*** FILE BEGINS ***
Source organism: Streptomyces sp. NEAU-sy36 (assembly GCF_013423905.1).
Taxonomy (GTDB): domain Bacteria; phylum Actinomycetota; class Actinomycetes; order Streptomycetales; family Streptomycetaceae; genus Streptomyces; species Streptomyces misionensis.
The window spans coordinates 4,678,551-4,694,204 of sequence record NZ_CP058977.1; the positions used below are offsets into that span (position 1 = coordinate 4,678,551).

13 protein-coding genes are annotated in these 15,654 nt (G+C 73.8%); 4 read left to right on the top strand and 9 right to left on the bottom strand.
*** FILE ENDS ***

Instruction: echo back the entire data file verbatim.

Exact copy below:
Source organism: Streptomyces sp. NEAU-sy36 (assembly GCF_013423905.1).
Taxonomy (GTDB): domain Bacteria; phylum Actinomycetota; class Actinomycetes; order Streptomycetales; family Streptomycetaceae; genus Streptomyces; species Streptomyces misionensis.
The window spans coordinates 4,678,551-4,694,204 of sequence record NZ_CP058977.1; the positions used below are offsets into that span (position 1 = coordinate 4,678,551).

13 protein-coding genes are annotated in these 15,654 nt (G+C 73.8%); 4 read left to right on the top strand and 9 right to left on the bottom strand.